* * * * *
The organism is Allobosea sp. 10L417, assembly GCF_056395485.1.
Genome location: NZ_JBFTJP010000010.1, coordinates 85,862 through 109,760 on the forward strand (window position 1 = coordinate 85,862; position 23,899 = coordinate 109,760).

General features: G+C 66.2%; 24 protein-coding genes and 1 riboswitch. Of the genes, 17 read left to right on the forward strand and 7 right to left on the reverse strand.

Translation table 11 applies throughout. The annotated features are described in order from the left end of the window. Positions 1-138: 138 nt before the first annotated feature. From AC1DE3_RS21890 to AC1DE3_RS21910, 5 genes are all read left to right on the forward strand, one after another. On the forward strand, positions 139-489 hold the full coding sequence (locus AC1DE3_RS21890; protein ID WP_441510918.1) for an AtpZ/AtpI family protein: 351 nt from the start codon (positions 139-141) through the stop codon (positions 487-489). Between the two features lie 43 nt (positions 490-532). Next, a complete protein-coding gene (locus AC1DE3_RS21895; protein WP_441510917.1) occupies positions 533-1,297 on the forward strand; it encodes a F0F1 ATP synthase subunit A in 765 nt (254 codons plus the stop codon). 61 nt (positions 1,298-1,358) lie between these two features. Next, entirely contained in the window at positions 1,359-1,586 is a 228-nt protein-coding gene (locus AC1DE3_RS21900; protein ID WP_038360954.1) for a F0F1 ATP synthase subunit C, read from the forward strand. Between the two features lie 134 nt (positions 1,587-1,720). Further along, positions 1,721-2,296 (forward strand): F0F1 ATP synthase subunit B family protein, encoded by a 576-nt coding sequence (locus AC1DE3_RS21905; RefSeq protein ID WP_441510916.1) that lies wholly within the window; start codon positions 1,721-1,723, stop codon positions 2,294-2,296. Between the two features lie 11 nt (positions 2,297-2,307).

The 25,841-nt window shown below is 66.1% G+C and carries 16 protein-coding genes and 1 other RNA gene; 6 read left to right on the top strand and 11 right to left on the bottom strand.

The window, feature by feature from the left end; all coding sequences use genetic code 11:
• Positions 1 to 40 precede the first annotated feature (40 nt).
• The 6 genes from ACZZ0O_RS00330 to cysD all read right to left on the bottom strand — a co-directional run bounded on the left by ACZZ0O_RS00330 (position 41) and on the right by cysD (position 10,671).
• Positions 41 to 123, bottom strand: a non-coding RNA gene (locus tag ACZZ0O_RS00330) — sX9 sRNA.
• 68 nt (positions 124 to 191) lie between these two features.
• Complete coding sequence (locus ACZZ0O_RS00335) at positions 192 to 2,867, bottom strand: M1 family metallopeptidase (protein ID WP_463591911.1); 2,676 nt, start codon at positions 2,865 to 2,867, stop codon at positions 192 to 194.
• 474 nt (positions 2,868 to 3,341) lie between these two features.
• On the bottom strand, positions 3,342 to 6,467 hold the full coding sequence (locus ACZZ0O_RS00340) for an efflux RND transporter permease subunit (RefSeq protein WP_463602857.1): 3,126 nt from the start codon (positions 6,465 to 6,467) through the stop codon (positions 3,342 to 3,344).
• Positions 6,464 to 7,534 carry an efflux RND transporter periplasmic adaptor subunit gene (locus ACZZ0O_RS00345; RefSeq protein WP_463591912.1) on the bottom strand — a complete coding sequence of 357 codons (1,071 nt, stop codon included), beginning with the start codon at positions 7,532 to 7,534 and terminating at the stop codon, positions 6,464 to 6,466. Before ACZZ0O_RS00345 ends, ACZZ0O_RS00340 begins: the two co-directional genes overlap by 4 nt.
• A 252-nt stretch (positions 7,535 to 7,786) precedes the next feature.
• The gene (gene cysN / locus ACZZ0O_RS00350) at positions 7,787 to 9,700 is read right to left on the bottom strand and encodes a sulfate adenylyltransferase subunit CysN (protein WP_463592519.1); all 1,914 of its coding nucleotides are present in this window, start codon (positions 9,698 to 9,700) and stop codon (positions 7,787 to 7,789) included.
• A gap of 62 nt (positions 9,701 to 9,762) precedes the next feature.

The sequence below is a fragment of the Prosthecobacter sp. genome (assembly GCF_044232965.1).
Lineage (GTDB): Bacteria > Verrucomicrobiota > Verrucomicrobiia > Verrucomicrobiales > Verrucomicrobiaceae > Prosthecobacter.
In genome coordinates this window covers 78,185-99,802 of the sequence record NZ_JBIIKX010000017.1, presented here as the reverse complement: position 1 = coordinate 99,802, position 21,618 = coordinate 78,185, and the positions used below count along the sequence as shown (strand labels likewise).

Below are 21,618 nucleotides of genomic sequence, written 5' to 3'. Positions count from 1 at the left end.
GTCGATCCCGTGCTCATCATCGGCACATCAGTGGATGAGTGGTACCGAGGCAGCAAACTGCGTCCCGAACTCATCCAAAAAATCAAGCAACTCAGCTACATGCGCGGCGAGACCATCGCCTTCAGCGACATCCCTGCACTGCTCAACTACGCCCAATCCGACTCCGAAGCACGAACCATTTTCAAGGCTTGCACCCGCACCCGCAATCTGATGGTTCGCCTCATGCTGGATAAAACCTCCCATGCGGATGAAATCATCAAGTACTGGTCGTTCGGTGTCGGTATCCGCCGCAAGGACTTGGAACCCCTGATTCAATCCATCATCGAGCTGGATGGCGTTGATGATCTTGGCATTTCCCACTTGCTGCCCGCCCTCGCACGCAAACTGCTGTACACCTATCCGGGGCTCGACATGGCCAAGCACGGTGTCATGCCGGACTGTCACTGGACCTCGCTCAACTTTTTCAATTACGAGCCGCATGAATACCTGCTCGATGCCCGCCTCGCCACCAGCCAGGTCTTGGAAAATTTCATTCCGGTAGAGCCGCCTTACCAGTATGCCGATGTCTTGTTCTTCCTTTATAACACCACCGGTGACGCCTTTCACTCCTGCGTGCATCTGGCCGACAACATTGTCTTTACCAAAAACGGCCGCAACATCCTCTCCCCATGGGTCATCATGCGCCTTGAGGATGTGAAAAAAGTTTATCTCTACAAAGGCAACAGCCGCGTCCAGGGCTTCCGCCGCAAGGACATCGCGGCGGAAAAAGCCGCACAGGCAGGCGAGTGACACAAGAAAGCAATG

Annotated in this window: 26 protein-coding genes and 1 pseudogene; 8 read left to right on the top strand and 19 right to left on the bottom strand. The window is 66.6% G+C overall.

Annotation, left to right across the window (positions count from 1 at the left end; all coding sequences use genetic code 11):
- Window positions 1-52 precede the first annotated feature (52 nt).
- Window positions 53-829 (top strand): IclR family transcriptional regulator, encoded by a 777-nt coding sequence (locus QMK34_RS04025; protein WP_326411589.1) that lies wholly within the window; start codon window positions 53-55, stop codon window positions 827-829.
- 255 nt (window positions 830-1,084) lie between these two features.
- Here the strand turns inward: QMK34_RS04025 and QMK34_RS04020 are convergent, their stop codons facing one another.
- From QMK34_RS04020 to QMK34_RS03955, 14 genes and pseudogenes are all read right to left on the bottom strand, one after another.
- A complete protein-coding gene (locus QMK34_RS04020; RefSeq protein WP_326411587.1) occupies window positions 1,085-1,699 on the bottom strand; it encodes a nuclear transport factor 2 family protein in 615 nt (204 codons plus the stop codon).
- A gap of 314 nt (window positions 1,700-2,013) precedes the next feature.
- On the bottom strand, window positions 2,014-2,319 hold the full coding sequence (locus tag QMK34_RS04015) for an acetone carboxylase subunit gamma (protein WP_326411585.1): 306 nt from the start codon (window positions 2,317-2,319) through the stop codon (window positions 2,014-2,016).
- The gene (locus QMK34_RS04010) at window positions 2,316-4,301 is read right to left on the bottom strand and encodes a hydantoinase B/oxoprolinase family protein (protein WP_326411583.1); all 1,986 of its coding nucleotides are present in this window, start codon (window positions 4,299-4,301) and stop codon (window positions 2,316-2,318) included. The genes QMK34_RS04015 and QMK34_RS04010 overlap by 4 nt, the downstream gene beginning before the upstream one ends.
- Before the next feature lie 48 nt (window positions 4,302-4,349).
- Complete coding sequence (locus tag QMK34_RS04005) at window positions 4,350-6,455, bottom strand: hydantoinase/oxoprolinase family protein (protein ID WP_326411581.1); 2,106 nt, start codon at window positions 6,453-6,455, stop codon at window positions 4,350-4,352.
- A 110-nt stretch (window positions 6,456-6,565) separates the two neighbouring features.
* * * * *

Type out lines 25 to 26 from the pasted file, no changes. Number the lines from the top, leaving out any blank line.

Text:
- Window positions 1-52 precede the first annotated feature (52 nt).
- Window positions 53-829 (top strand): IclR family transcriptional regulator, encoded by a 777-nt coding sequence (locus QMK34_RS04025; protein WP_326411589.1) that lies wholly within the window; start codon window positions 53-55, stop codon window positions 827-829.